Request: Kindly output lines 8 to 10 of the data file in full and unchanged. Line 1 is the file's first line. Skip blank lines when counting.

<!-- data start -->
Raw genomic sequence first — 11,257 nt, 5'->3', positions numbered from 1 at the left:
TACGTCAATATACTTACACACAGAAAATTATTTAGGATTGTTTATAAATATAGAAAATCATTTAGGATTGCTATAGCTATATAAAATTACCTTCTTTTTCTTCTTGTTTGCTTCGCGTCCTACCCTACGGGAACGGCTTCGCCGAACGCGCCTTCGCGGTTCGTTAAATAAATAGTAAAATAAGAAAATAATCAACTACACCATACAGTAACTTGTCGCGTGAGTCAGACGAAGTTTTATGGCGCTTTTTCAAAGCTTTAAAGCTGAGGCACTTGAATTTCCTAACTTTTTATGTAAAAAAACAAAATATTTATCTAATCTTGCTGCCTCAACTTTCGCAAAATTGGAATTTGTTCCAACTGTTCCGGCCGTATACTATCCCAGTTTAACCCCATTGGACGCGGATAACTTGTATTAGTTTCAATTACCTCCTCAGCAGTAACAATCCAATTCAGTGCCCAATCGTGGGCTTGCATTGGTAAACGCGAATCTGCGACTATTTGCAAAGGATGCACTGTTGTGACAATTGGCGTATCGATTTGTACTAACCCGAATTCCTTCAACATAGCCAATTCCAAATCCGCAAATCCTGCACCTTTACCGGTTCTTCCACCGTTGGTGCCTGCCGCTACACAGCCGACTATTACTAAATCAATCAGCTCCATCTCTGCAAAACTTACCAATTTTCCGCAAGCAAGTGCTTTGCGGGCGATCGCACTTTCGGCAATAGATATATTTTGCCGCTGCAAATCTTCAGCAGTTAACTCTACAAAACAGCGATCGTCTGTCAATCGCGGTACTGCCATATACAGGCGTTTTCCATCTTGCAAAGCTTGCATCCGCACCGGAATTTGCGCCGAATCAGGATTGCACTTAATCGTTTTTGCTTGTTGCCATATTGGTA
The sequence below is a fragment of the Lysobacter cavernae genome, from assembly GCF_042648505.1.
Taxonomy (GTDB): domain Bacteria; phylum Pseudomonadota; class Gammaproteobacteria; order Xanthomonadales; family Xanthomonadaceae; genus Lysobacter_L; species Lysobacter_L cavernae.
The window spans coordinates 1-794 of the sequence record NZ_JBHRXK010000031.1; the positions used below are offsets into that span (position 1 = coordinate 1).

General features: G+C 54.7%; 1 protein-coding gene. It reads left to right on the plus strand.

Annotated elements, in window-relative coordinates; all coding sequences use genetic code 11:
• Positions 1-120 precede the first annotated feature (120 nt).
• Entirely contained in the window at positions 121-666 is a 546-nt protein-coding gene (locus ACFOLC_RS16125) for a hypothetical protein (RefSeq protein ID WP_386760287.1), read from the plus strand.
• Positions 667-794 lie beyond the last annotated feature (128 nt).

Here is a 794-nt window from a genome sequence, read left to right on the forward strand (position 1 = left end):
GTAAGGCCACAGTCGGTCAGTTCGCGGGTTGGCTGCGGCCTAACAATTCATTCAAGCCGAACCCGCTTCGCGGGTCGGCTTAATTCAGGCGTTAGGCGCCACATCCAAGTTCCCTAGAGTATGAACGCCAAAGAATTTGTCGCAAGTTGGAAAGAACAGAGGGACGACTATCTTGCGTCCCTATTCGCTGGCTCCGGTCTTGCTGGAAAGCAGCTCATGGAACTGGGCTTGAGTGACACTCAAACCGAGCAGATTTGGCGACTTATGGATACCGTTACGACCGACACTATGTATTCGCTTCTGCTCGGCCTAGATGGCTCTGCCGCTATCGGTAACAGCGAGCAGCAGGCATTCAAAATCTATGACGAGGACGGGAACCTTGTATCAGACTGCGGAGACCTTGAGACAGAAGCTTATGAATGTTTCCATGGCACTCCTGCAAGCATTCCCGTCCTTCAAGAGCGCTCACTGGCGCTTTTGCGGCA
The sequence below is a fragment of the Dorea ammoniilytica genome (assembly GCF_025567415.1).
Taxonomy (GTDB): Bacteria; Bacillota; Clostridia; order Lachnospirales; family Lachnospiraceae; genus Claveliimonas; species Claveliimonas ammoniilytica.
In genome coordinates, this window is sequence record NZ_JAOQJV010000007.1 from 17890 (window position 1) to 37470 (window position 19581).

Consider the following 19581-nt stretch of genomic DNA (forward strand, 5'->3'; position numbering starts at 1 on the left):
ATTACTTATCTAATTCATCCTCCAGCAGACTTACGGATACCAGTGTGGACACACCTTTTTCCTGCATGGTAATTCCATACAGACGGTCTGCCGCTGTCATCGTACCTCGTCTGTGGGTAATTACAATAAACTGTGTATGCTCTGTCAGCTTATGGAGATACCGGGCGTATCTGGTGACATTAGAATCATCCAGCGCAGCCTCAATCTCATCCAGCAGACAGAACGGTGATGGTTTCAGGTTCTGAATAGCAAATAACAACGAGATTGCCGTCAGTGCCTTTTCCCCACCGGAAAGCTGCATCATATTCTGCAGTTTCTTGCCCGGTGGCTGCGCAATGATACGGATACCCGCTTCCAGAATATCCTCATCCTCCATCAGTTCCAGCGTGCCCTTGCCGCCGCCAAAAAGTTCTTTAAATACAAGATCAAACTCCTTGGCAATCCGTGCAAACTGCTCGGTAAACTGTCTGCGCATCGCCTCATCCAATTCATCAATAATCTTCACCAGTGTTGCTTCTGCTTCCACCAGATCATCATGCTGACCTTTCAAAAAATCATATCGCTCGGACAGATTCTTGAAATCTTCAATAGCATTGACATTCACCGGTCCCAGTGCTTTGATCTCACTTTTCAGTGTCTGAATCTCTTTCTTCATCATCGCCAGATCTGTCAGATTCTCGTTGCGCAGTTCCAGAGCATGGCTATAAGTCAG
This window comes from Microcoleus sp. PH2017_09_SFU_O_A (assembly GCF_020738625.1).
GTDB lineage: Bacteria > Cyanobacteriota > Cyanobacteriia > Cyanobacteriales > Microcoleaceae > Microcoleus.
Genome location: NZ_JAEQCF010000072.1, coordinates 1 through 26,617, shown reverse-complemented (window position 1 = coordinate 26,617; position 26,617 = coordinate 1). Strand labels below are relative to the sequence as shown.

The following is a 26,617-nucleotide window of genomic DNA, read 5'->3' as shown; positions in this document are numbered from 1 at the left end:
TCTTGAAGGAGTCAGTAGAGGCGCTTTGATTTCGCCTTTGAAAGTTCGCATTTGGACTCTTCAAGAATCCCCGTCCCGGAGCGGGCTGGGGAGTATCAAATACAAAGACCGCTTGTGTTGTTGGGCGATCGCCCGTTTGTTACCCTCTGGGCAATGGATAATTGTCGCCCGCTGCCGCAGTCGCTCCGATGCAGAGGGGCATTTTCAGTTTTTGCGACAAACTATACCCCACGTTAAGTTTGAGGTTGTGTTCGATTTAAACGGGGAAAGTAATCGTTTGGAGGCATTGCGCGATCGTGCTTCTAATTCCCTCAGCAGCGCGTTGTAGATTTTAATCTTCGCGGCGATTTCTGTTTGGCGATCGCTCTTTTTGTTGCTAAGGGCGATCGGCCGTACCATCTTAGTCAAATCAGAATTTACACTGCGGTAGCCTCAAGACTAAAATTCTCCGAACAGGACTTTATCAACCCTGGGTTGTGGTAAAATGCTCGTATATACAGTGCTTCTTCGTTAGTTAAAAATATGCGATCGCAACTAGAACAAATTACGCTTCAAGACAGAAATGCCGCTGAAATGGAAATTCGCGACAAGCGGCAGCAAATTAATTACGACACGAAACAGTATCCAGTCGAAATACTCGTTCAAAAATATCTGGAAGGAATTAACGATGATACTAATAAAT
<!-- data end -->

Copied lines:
• Positions 1-120 precede the first annotated feature (120 nt).
• Entirely contained in the window at positions 121-666 is a 546-nt protein-coding gene (locus ACFOLC_RS16125) for a hypothetical protein (RefSeq protein ID WP_386760287.1), read from the plus strand.
• Positions 667-794 lie beyond the last annotated feature (128 nt).